“We have a once-in-a-lifetime opportunity to redefine what normal looks like together as an industry. The chance to rebuild with purpose and vision, locking in the collaborative behaviours, the agility and focus that has been so evident during 2020. The opportunity is here for the leaders of our sector to work together like never before to transform the way we design, build and operate our transport systems. Lets all make sure that this opportunity does not slip through our fingers.”
Paul Wilkes focussed on road transport and highlighted the importance of the freight sector that helped keep the country running during the pandemic, especially when lockdown first hit last year. “The movement of goods is essential to life as we know it, especially keeping vital public services like shops and hospitals open,” said Wilkes. “The transport industry can be proud of what it does and continues to do throughout the ongoing pandemic.
“Many people have been forced to take stock and review their operations. That’s meant embracing the benefits of new technology and new ways of working. For example, the national lockdown meant we couldn’t do site audits, so FORS developed a new remote audit system. Training in an online environment – supported by new technology – meant we looked at alternative learning methods, including virtual reality and drama training methods.
Looking to the future, he said: “As we develop new technology, I d like to see HGVs move away from diesel and embrace greener technology.”
David Clarke stressed the need for a long-term view and called for a 30-year transport plan to help the post-Covid recovery and achieve net zero by 2050. “As an organisation we’re optimistic about the recovery,” he said. “We think over time that people will come back to the railways. It may take some time, people will need time to regain confidence, but rail is already back to 45% of pre-Covid travel rates. Road transport has more than recovered, so there’s a huge pent-up demand for travel.”
Highlighting the importance of continued rail investment, he said: “Long-term investment is exactly that – the benefits last long-term and will be felt for generations to come. Passenger numbers will recover and freight is still performing strongly. Investment in rail benefits the whole of the UK – the network is spread right around the UK and has a strong social value. We also need to invest if we’re to meet the 2050 decarbonisation target. We have a window to get things done, so let’s get on with it.”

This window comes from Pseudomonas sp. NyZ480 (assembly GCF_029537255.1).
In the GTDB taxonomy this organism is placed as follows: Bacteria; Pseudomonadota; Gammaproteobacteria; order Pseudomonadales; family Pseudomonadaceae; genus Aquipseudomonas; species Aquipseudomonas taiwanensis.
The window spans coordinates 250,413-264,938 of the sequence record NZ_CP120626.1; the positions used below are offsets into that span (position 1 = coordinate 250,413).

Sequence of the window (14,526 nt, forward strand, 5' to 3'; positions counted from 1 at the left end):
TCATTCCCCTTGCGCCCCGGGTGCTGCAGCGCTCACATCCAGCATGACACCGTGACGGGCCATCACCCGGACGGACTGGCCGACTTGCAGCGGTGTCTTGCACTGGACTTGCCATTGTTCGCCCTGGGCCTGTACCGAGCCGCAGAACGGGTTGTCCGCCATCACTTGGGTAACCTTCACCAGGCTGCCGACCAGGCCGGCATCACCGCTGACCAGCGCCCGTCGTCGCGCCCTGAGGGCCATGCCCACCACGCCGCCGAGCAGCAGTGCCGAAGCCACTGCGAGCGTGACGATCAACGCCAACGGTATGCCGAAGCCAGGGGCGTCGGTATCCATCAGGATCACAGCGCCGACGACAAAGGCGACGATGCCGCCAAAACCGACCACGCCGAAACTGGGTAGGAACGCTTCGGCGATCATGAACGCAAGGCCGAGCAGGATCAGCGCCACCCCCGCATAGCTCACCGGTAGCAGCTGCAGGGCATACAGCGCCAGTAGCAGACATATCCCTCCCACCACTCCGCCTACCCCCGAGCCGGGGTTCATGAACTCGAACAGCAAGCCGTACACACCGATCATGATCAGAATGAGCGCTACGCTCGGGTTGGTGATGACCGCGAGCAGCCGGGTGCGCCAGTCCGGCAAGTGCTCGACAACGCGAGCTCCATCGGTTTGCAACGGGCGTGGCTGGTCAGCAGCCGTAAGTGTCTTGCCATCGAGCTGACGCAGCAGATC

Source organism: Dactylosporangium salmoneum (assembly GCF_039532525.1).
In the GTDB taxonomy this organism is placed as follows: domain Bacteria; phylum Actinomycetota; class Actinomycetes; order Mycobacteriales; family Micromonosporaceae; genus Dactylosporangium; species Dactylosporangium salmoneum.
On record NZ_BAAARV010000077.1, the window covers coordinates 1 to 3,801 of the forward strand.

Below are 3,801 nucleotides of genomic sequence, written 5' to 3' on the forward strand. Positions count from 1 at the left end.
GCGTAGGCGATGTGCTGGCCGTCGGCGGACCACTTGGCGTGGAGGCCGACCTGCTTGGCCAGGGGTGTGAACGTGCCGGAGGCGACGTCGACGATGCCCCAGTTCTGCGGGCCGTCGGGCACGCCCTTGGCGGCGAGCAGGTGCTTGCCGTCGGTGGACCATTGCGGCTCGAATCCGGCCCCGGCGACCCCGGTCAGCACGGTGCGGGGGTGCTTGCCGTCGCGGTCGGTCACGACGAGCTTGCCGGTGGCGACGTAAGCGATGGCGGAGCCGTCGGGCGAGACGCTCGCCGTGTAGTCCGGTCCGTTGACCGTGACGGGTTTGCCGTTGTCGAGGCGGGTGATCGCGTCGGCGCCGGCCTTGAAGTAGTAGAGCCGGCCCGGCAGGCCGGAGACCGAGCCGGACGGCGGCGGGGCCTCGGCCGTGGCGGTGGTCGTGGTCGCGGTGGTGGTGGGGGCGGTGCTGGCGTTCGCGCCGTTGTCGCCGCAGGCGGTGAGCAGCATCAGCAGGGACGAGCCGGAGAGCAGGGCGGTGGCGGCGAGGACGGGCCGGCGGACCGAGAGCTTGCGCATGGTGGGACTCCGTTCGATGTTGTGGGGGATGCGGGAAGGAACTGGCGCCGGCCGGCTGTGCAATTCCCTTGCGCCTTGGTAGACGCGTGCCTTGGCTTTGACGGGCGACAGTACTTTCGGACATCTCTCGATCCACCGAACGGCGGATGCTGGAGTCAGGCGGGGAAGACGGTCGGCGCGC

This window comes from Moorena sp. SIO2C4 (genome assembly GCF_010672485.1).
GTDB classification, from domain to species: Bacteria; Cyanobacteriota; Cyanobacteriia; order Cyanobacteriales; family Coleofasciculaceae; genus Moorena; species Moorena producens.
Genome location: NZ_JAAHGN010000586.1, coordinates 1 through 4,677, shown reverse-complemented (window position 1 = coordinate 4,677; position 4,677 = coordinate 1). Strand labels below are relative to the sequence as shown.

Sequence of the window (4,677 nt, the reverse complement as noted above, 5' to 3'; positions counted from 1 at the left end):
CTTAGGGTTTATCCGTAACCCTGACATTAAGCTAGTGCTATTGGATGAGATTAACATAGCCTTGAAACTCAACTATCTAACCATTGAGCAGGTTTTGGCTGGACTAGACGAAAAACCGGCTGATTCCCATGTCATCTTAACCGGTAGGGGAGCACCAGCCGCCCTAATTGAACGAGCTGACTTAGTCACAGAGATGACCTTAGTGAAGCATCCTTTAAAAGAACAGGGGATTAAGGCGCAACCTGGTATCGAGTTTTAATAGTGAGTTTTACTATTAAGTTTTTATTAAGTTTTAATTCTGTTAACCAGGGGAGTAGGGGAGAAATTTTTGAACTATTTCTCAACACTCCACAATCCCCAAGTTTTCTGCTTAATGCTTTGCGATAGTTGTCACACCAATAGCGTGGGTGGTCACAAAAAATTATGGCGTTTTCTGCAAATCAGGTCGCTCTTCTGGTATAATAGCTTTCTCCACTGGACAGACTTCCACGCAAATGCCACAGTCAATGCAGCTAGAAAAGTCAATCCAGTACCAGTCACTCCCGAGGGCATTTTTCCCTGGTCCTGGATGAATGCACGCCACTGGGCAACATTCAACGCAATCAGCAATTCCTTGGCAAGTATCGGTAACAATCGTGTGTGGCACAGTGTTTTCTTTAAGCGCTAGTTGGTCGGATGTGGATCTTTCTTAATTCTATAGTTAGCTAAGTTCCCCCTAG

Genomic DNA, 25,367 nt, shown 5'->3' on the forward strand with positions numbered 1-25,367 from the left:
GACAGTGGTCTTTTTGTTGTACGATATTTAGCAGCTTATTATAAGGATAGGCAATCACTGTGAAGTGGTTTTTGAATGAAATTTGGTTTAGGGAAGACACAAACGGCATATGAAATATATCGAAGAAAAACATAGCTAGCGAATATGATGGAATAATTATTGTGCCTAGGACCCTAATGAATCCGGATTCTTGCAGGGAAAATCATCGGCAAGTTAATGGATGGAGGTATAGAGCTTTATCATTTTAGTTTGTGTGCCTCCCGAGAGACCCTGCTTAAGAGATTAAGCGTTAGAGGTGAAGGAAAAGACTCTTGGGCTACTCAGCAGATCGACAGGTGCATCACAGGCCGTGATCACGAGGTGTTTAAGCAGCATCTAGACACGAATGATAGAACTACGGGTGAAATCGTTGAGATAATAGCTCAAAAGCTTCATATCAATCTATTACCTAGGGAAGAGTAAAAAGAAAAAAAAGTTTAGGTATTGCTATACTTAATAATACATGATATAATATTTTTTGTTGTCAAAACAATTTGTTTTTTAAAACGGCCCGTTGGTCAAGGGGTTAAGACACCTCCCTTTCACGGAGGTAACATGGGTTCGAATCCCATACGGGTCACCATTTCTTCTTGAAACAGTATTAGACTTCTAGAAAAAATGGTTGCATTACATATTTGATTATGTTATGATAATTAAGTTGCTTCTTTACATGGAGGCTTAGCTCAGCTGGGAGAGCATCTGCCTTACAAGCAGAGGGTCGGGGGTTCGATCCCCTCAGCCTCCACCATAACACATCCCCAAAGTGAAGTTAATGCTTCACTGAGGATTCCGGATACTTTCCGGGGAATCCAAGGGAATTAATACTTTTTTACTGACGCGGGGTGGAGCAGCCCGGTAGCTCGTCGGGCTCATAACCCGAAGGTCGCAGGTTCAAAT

Jamie Gordon said: “Obviously, the Covid-19 pandemic has had a drastic effect on the transport sector. And the issue is we just don’t know yet what the long term effects will be on behavioural change and travel patterns. Will everyone, as many employers are now allowing, work from home two days a week? So the challenge for transport now is the great unknown and we hear discussions around the future of transport in a way that probably hasn’t been heard since the invention of the internal combustion engine, probably more so.
“But the challenge isn’t just due to Covid. For way over half a century everything has been pretty predictable, pretty easy for the public to understand. A new airport here, a port there, a station here, and motorway there. But it gets more complex. Couple the EV rural uptake with the extra challenges of decarbonising domestic heat in rural areas and the potential additional draw at the extremities of the grid will be huge.
“Because the future of transport won’t just be about vehicles and the traditional infrastructure of road and rails. It will be as much about electricity grids, energy storage and connectivity. Sustainability will be a far greater player than it is currently. And infrastructure projects associated with transport will come under far greater scrutiny and will be accountable for a carbon footprint covering both operation and construction, throughout the whole supply chain.
“Now it may sound like I’m being rather pessimistic and there’s no doubt the future is not going to be easy. Projects are going to be difficult to justify, will have to be far more robust in their numbers and design solutions will have to take more factors into account, potentially making them far more creative, and surely all that is a good thing.
“The transport sector will no longer be just about tarmac and steel. It will be as much about applications, AI and automation and I hope you’ll agree, that does sound rather exciting.”
Infrastructure Intelligence editor Andy Walker said: "Transport will be a key issue as the UK and indeed the world emerges from the pandemic and it's clear from the insights we heard at this webinar that there is a significant opportunity to change and rethink to ensure that we have a more fit-for-purpose, affortable, sustainable and affordable transport system in the future."
The Infrastructure Intelligence LIVE series of events is organised in association with our Events and Communications Strategic Partner, BECG.